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Bloomberg Businessweek

March 18, 2019

Each issue of Businessweek features in-depth perspectives on the financial markets, industries, trends, technology and people guiding the economy. Get the digital magazine subscription today and draw upon Businessweek's timely incisive analysis to help you make better decisions about your career, your business, and your personal investments.

United States
Bloomberg Finance LP
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50 Issues


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in brief

Theresa May’s much-maligned Brexit plan suffered another crushing—and perhaps fatal—defeat. The U.K. Parliament then voted to reject, leaving the European Union without a deal. That raises the prospect that the divorce will be delayed or even reversed. Boeing faces an unprecedented crisis of confidence after all 157 people on board were killed in the crash of a 737 Max 8 airliner in Ethiopia. Carriers and regulators around the world grounded the company’s most important jet pending an investigation into the disaster. ▷ 15 Paul Manafort, President Donald Trump’s former campaign manager, was charged by state prosecutors in New York for residential mortgage fraud and falsifying business records, just minutes after his sentence for federal crimes was raised to seven and a half years. Brookfield Asset Management agreed to…

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(ILLUSTRATION BY PETER GAMLEN) ▶ What to Do About Britain The European Council meets on March 21-22 in Brussels for a summit focused on jobs, growth, and climate change. But the real issue will be Brexit, with the dust from the chaotic votes in the U.K. Parliament still settling and the country not sure about what it will do next. ▶ OPEC and its allies meet on March 18 in Baku, Azerbaijan, to assess their oil-production agreement ahead of a Vienna policy meeting next month. ▶ Fed Chair Jerome Powell holds a press conference on March 20, after the release of the U.S. Federal Open Market Committee’s interest-rate decision. ▶ Data on German investor confidence will be published on March 19. The mood in Europe’s largest economy has picked up…

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his worst economic idea

Evidently, Donald Trump is still toying with the idea of imposing steep tariffs on cars and automotive parts. In a White House brimming with bad economic ideas, this would be the worst yet. In February, the U.S. Department of Commerce completed a confidential report on the national security implications of auto imports. If the probe uncovered a threat of some kind, real or imagined, the president would have wide latitude under the law to restrict or limit imports. Trump has mused about 25 percent duties to induce the European Union to make trade concessions. Europe has to “play ball,” he’s said, or “we’re going to tariff the hell out of you.”This would be as foolish as it sounds. A tariff that size would be a tax increase of perhaps…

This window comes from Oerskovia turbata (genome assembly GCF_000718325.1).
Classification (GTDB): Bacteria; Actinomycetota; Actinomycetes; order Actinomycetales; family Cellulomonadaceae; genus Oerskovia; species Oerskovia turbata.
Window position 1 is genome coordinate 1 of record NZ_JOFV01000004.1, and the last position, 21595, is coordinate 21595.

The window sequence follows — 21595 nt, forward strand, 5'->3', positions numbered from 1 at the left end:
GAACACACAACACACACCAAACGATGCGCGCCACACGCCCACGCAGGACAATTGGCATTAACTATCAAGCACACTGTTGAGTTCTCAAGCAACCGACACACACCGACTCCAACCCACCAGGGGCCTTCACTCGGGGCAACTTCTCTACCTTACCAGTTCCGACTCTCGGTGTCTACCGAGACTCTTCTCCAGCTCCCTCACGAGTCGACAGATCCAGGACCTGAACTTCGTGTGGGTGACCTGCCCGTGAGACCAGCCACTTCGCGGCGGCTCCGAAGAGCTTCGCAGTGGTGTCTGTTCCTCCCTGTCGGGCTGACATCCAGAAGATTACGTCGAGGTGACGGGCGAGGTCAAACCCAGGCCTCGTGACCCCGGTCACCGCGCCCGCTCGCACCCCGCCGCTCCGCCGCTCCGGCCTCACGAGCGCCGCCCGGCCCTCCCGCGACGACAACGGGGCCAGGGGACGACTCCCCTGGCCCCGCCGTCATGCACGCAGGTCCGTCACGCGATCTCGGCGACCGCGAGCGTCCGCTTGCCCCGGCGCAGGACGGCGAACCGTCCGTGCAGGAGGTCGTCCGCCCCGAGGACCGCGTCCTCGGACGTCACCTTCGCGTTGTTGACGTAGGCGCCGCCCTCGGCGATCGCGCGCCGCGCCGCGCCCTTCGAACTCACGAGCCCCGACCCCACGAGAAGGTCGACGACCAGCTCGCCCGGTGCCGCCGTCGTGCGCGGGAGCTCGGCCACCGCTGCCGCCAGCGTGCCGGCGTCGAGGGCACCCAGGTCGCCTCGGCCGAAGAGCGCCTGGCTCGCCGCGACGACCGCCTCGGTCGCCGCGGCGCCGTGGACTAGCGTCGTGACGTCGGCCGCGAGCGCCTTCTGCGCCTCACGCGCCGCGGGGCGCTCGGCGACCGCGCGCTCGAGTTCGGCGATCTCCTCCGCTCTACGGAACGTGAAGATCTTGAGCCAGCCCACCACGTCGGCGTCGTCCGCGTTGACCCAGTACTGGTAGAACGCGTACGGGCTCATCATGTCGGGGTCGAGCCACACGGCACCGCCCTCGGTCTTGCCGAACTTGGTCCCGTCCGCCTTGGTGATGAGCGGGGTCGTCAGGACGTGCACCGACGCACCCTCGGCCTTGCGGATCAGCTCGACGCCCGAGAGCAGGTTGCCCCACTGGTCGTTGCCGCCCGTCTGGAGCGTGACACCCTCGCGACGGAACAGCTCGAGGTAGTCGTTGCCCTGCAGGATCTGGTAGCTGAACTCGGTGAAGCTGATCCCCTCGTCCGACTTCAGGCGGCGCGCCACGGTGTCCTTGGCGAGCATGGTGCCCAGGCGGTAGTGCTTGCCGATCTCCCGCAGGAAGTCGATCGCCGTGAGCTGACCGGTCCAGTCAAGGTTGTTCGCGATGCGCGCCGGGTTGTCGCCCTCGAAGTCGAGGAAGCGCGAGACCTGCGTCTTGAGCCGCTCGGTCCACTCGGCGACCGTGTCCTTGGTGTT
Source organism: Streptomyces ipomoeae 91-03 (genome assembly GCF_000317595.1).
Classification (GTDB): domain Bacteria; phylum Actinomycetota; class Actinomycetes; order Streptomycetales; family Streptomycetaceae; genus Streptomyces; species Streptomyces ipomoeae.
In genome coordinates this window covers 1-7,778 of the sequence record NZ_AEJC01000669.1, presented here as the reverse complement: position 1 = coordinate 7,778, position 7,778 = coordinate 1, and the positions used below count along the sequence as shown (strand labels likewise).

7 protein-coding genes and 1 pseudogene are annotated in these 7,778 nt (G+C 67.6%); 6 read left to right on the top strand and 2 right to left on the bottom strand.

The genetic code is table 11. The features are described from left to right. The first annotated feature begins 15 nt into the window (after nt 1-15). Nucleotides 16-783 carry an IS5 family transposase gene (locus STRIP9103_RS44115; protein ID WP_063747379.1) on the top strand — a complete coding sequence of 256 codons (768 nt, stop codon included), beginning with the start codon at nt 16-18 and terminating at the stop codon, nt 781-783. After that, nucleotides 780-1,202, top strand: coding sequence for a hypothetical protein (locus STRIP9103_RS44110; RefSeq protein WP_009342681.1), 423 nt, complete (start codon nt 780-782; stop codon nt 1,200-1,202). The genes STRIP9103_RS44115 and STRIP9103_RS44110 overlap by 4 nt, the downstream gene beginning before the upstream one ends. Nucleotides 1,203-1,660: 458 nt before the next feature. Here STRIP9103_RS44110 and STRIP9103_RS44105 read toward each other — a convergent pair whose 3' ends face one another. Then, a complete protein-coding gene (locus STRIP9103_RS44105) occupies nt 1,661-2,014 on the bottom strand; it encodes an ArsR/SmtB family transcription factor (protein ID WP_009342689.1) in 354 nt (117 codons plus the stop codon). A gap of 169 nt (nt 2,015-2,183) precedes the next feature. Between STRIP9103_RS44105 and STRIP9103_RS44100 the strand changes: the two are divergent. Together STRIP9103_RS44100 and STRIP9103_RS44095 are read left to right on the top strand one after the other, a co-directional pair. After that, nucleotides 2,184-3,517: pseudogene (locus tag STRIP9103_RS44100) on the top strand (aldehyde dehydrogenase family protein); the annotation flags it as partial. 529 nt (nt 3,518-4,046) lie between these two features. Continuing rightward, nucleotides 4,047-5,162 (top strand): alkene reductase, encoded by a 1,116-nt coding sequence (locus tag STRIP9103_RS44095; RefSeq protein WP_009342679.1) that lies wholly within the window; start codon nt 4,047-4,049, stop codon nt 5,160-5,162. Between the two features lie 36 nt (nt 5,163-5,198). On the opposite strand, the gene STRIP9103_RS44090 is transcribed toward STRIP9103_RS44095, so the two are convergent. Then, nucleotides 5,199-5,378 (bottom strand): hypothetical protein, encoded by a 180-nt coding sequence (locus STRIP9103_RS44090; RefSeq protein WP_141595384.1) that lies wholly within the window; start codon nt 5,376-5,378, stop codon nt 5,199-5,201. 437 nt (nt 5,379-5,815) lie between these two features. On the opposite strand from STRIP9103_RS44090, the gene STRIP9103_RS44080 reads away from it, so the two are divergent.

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a losing equation for baseball

Imagine a business in which the worst performers are among the highest-paid employees. And imagine that top performers’ talents start to fade soon after their salaries soar.This is what it’s like for Major League Baseball owners who are trying to profit, or at least not bleed money, in a labor market that makes little sense in any other context. In the past 15 years, no group of players has seen a bigger increase in salary share than the league’s worst, while no group has seen its share decline faster than the best.Before shedding tears for team owners, consider the situation players face. The league’s labor agreement is built around a rigid seniority system: In their first six years, players can negotiate only with the team they’re on. After that,…

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baseball’s backward labor market

Stars such as Matt Holliday tend to earn more toward the end of their careers, when their performance is sliding. Bloomberg Businessweek analyzed MLB's labor market using the game's go-to stat for player value: wins above replacement. WAR is designed to measure the number of wins a player contributes relative to an easily hired replacement. *WHEN RANKING PLAYERS, THOSE WHOSE SALARY DATA IS UNAVAILABLE WERE EXCLUDED. MOST OF THEM PLAYED ONLY A SMALL NUMBER OF GAMES. DATA: BASEBALL-REFERENCE.COM…

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the plight of the 737 max 8

The skies had been, in aviation parlance, “severe clear” for Dennis Muilenburg since he took the helm at Boeing Co. four years ago. With air traffic increasing 6 percent annually, orders were booming, and revenue in 2018 topped $100 billion for the first time in the company’s 102-year history. Competitor Airbus SE has been distracted with the humiliating commercial flop of its A380 flagship and a bribery scandal that’s led to a huge management turnover. With Boeing’s stock price tripling during his tenure, its market value soared above $200 billion, making it the largest U.S. industrial company. It’s used the newfound clout to pursue acquisitions and ambitious projects such as a flying car.The only cloud was the crash in October of a 737 Max 8 jet operated by Indonesia’s…